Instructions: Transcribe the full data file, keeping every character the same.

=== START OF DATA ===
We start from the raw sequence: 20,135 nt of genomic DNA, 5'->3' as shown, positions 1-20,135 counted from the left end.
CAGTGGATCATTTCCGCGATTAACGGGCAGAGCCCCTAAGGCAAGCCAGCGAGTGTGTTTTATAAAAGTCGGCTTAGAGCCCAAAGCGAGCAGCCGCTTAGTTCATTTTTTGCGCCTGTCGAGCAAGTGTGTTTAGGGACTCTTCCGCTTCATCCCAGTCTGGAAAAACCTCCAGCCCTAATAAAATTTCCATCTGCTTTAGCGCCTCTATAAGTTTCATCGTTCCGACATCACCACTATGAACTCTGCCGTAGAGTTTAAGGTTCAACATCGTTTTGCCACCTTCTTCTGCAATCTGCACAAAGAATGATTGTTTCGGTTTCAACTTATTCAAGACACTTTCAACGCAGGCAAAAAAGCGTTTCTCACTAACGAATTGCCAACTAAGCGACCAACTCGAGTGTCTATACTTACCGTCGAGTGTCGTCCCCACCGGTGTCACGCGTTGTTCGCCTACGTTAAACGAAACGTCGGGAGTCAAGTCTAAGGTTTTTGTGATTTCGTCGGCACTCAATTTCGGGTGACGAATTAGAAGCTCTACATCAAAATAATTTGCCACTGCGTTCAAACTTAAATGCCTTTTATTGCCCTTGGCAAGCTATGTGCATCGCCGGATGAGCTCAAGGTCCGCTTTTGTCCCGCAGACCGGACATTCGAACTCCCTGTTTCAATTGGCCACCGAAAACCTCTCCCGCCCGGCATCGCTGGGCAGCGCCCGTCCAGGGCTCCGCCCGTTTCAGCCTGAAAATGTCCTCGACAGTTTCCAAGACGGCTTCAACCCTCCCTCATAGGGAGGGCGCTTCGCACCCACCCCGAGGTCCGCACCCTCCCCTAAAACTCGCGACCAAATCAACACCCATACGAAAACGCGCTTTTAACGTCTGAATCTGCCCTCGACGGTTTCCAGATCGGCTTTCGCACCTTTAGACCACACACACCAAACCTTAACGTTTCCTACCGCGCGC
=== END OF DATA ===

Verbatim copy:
We start from the raw sequence: 20,135 nt of genomic DNA, 5'->3' as shown, positions 1-20,135 counted from the left end.
CAGTGGATCATTTCCGCGATTAACGGGCAGAGCCCCTAAGGCAAGCCAGCGAGTGTGTTTTATAAAAGTCGGCTTAGAGCCCAAAGCGAGCAGCCGCTTAGTTCATTTTTTGCGCCTGTCGAGCAAGTGTGTTTAGGGACTCTTCCGCTTCATCCCAGTCTGGAAAAACCTCCAGCCCTAATAAAATTTCCATCTGCTTTAGCGCCTCTATAAGTTTCATCGTTCCGACATCACCACTATGAACTCTGCCGTAGAGTTTAAGGTTCAACATCGTTTTGCCACCTTCTTCTGCAATCTGCACAAAGAATGATTGTTTCGGTTTCAACTTATTCAAGACACTTTCAACGCAGGCAAAAAAGCGTTTCTCACTAACGAATTGCCAACTAAGCGACCAACTCGAGTGTCTATACTTACCGTCGAGTGTCGTCCCCACCGGTGTCACGCGTTGTTCGCCTACGTTAAACGAAACGTCGGGAGTCAAGTCTAAGGTTTTTGTGATTTCGTCGGCACTCAATTTCGGGTGACGAATTAGAAGCTCTACATCAAAATAATTTGCCACTGCGTTCAAACTTAAATGCCTTTTATTGCCCTTGGCAAGCTATGTGCATCGCCGGATGAGCTCAAGGTCCGCTTTTGTCCCGCAGACCGGACATTCGAACTCCCTGTTTCAATTGGCCACCGAAAACCTCTCCCGCCCGGCATCGCTGGGCAGCGCCCGTCCAGGGCTCCGCCCGTTTCAGCCTGAAAATGTCCTCGACAGTTTCCAAGACGGCTTCAACCCTCCCTCATAGGGAGGGCGCTTCGCACCCACCCCGAGGTCCGCACCCTCCCCTAAAACTCGCGACCAAATCAACACCCATACGAAAACGCGCTTTTAACGTCTGAATCTGCCCTCGACGGTTTCCAGATCGGCTTTCGCACCTTTAGACCACACACACCAAACCTTAACGTTTCCTACCGCGCGC